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Eyal Ben-Ari, a professor of sociology and anthropology at Hebrew University in Jerusalem, has been suspended for two years without pay after a disciplinary panel ruled that he had engaged in inappropriate relations with three female students who were under his tutelage.

The panel ruled that Ben-Ari had exploited his position of authority to engage in intimate relations, including offering to share a hotel room with a student when they were both abroad for an academic function.

Ben-Ari was also determined to have improperly agreed to advise a female doctoral student despite the fact that they were known to have been involved in a close relationship. Such conduct "was unbecoming of a faculty member," the panel said.

The verdict comes three years after allegations first surfaced alleging that Ben-Ari had extorted sexual favors from female students over a number of years. However, he was not convicted of sexual harassment.

Ben-Ari will not be permitted to begin his sabbatical within the next two years. In addition, he will not be allowed to receive research funds or to operate research budgets.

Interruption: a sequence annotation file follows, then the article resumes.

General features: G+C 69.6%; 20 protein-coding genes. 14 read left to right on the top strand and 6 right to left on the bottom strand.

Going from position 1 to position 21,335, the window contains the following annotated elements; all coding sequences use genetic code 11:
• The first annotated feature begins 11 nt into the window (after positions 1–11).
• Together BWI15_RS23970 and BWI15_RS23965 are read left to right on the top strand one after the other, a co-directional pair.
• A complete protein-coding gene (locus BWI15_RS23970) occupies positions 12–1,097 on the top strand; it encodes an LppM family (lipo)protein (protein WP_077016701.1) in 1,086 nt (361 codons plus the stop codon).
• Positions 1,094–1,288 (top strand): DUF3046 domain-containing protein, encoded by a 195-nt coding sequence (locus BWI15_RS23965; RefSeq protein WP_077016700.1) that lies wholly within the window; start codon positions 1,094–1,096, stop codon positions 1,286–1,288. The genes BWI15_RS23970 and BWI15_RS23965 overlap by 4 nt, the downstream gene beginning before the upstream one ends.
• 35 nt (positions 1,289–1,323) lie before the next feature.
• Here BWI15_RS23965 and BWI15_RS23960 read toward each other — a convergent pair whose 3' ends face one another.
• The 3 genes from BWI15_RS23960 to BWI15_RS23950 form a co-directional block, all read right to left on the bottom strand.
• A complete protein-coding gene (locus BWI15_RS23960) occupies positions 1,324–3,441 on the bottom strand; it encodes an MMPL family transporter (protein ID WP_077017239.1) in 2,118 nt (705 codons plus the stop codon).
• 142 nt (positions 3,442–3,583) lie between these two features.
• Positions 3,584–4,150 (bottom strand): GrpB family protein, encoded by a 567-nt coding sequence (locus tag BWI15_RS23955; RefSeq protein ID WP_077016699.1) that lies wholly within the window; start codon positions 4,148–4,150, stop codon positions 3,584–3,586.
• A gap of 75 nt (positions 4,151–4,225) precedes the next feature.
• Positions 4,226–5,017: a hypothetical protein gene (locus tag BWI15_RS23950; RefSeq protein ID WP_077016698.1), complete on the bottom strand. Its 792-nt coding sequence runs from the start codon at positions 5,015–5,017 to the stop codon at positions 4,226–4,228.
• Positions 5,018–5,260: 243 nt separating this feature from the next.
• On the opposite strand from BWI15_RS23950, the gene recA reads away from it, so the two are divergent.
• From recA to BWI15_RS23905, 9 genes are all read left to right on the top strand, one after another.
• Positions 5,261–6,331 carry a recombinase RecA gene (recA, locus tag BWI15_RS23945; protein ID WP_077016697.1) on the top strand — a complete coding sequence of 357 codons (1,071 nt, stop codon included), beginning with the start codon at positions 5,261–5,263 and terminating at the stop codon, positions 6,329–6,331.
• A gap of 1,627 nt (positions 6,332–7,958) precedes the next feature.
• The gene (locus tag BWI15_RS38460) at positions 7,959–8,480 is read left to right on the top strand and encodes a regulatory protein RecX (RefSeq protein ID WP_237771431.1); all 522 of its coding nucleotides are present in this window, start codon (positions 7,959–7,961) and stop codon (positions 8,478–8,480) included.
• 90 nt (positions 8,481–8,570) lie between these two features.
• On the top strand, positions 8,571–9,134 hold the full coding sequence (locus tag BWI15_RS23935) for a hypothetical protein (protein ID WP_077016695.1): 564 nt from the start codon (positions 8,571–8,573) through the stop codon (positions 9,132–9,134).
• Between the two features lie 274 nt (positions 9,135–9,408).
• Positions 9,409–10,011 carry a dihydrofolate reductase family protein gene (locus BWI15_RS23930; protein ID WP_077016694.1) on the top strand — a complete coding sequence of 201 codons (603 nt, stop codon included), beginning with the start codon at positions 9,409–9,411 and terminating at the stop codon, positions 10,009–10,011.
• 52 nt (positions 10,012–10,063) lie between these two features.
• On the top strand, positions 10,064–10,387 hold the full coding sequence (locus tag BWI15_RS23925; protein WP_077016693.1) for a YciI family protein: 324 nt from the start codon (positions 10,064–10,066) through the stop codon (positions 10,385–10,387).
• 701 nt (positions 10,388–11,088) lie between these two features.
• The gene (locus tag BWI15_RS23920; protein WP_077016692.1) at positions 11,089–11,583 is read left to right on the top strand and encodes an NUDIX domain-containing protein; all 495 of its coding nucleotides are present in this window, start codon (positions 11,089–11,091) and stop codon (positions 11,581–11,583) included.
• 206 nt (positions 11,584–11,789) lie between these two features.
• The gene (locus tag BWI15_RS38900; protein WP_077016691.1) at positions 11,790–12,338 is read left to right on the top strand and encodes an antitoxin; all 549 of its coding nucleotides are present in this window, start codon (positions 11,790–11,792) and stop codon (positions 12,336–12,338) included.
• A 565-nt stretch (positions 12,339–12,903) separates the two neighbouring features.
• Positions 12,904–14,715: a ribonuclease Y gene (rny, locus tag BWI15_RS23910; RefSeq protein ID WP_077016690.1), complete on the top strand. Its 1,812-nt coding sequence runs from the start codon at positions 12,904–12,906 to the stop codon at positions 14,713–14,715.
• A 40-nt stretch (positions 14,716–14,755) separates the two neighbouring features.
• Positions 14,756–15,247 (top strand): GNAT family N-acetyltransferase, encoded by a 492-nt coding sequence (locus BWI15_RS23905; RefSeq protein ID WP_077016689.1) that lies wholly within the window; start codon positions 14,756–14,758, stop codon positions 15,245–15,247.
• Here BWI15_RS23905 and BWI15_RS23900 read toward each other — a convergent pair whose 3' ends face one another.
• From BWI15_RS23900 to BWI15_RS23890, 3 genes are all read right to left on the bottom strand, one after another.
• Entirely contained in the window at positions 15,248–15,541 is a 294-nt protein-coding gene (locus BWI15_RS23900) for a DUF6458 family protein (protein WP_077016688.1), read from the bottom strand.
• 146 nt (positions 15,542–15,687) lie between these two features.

The disciplinary panel also ruled that Ben-Ari will continue to receive his salary until the end of the current academic year and to advise doctoral students.

In July 2008, police launched an investigation against Ben-Ari after the university received anonymous complaints from a number of students. Prosecutors did not file an indictment against Ben-Ari due to lack of evidence and an expired statute of limitations.

Two years ago, the university conducted its own disciplinary review, during which some of the complainants came forward to give statements. The transgressions for which Ben-Ari was convicted took place between 1996 and 2003.

"The disciplinary panel determined that Prof. Ben-Ari's actions are grave and they inflicted significant harm to students and the Hebrew University," the university said in a statement.

Ben-Ari's attorneys released a statement in which they stated that their client was vindicated.

"After a long, drawn-out disciplinary process, Prof. Eyal Ben-Ari was ultimately acquitted of most of the actions of which he was accused, including all allegations of sexual harassment," they wrote. "The monstrous image which others tried to pin on him and which was fueled by lies has been blown to smithereens. The disciplinary panel itself acknowledged the suffering that was caused to Professor Ben-Ari as a result of the baseless accusations against him."